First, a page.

Iowa Code § 808.3 (emphasis added). Thus, under that provision, a magistrate issuing a search warrant based on information provided by a confidential informant must make specific findings that the confidential informant is credible based on one of the following grounds: (1) the informant has provided reliable information on previous occasions; or (2) the informant or information appears credible for reasons specified by the magistrate. If the magistrate's findings fail to satisfy that requirement, the probable cause determination must be evaluated without reference to the information obtained from the confidential informant. Beckett, 532 N.W.2d at 754.

2. In giving effect to Iowa Code section 808.3, we have sought to insure that the magistrate's credibility findings adhere to the reasons set forth in the statute; at the same time, recognizing that warrant applications are usually drawn up by nonlawyers faced with the exigencies of a criminal investigation, we have not insisted that the statute be applied in a mechanical way. See id. at 753 (noting that warrant documents are "normally drafted by nonlawyers in the midst and haste of a criminal investigation") (citation omitted). We resolve doubtful cases in favor of the validity of a search warrant. Id. However, although we give deference to the magistrate's probable cause determination, we are obligated "to insist that the issuing magistrate's function be performed in a neutral and detached manner, not serving merely as *74 a rubber stamp for the police." Id. (quoting Swaim, 412 N.W.2d at 571). Thus, we have attempted to draw the sometimes fine line between, on the one side, substantial compliance with the statutory requirements and, on the other side, vague findings requiring speculation by the reviewing court as to the magistrate's reasoning. Compare State v. Randle, 555 N.W.2d 666, 670 (Iowa 1996) (noting magistrate set forth facts showing informant's "track record" of reliability), and Swaim, 412 N.W.2d at 574 (concluding that magistrate's reference to affidavit and its attachments as reasons for finding credibility constituted substantial compliance with statutory requirements), with Beckett, 532 N.W.2d at 754 (determining that magistrate identified testimony and information relied upon but failed to give specific reasons for finding informant or information reliable and thus did not satisfy the statute), and Iowa Dist. Ct., 472 N.W.2d at 624 (finding lack of compliance with statute where magistrate failed in "endorsement" to check either of the reasons for finding credibility or to give narrative account regarding credibility).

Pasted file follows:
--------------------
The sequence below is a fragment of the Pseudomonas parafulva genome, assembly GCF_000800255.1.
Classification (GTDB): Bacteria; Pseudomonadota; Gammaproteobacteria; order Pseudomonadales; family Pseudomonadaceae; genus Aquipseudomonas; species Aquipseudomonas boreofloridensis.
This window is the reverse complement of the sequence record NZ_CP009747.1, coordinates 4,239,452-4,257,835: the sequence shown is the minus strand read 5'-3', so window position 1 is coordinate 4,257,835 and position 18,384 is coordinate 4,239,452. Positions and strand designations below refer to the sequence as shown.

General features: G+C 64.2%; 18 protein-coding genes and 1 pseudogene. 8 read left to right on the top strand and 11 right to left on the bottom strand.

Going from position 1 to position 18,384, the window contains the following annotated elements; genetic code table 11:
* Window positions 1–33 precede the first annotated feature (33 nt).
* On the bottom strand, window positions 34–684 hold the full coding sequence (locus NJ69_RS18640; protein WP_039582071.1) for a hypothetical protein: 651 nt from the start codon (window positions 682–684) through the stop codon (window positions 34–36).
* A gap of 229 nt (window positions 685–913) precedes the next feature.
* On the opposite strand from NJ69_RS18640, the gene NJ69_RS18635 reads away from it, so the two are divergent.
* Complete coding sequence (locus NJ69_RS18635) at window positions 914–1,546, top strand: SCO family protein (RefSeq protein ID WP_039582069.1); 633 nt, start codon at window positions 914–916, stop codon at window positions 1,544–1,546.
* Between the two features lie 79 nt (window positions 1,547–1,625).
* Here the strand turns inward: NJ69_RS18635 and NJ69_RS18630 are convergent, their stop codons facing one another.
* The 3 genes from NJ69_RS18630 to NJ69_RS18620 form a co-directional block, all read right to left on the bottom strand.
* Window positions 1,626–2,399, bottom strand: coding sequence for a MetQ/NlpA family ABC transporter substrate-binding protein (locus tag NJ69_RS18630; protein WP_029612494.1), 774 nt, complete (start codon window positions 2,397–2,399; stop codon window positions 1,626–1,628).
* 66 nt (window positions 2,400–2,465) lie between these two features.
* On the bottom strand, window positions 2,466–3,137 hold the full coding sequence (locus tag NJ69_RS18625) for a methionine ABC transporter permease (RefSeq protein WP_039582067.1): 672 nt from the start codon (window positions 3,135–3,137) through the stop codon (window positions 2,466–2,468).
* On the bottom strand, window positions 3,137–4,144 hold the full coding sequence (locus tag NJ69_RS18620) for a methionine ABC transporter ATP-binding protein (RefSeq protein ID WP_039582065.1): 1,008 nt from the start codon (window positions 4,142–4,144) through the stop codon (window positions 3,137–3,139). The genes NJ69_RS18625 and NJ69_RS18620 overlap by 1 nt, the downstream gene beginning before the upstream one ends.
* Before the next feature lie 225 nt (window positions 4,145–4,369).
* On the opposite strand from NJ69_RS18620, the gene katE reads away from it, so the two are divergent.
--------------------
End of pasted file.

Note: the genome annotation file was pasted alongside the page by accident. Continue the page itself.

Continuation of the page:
3. In the present case, we believe the magistrate's endorsement regarding confidential informant no. 1 is not supported by the record and does not comply with Iowa Code section 808.3 so as to allow the information of confidential informant no. 1 to be used as a basis for issuance of the search warrant.

The magistrate checked the first reason on the standard forminformant has given reliable information on past occasionsbut only one such occasion (the informant's tip regarding the transfer of marijuana from the Myers residence to the Steil residence) was mentioned in the magistrate's abstract of the testimony. Both the district court and the court of appeals noted that the statute uses the plural term "occasions," indicating that more than one occasion is required. See Iowa Code § 808.3. That "occasion," when confidential informant no. 1 furnished information, also could be considered part of the same investigation involving defendant Myers rather than a previous occasion. Thus, that portion of section 808.3 was not supported by this record as a reason for the magistrate to find the information reliable.